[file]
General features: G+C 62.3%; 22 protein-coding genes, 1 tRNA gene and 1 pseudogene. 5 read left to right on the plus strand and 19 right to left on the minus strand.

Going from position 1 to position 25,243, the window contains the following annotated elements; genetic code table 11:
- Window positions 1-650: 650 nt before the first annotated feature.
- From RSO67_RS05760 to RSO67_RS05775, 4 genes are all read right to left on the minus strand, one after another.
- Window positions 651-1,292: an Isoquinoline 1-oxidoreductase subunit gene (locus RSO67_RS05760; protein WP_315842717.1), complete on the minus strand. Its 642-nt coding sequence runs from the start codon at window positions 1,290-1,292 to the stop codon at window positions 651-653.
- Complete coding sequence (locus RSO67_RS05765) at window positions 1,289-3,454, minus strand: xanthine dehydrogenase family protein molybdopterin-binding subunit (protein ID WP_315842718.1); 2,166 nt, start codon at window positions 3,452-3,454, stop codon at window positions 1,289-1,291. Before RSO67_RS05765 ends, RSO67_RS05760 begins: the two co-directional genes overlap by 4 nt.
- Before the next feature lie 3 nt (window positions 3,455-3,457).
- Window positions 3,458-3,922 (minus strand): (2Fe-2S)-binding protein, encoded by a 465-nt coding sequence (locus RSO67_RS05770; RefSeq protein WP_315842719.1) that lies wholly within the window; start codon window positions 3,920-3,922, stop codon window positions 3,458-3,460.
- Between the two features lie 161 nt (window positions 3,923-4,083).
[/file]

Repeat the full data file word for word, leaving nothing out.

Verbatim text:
General features: G+C 62.3%; 22 protein-coding genes, 1 tRNA gene and 1 pseudogene. 5 read left to right on the plus strand and 19 right to left on the minus strand.

Going from position 1 to position 25,243, the window contains the following annotated elements; genetic code table 11:
- Window positions 1-650: 650 nt before the first annotated feature.
- From RSO67_RS05760 to RSO67_RS05775, 4 genes are all read right to left on the minus strand, one after another.
- Window positions 651-1,292: an Isoquinoline 1-oxidoreductase subunit gene (locus RSO67_RS05760; protein WP_315842717.1), complete on the minus strand. Its 642-nt coding sequence runs from the start codon at window positions 1,290-1,292 to the stop codon at window positions 651-653.
- Complete coding sequence (locus RSO67_RS05765) at window positions 1,289-3,454, minus strand: xanthine dehydrogenase family protein molybdopterin-binding subunit (protein ID WP_315842718.1); 2,166 nt, start codon at window positions 3,452-3,454, stop codon at window positions 1,289-1,291. Before RSO67_RS05765 ends, RSO67_RS05760 begins: the two co-directional genes overlap by 4 nt.
- Before the next feature lie 3 nt (window positions 3,455-3,457).
- Window positions 3,458-3,922 (minus strand): (2Fe-2S)-binding protein, encoded by a 465-nt coding sequence (locus RSO67_RS05770; RefSeq protein WP_315842719.1) that lies wholly within the window; start codon window positions 3,920-3,922, stop codon window positions 3,458-3,460.
- Between the two features lie 161 nt (window positions 3,923-4,083).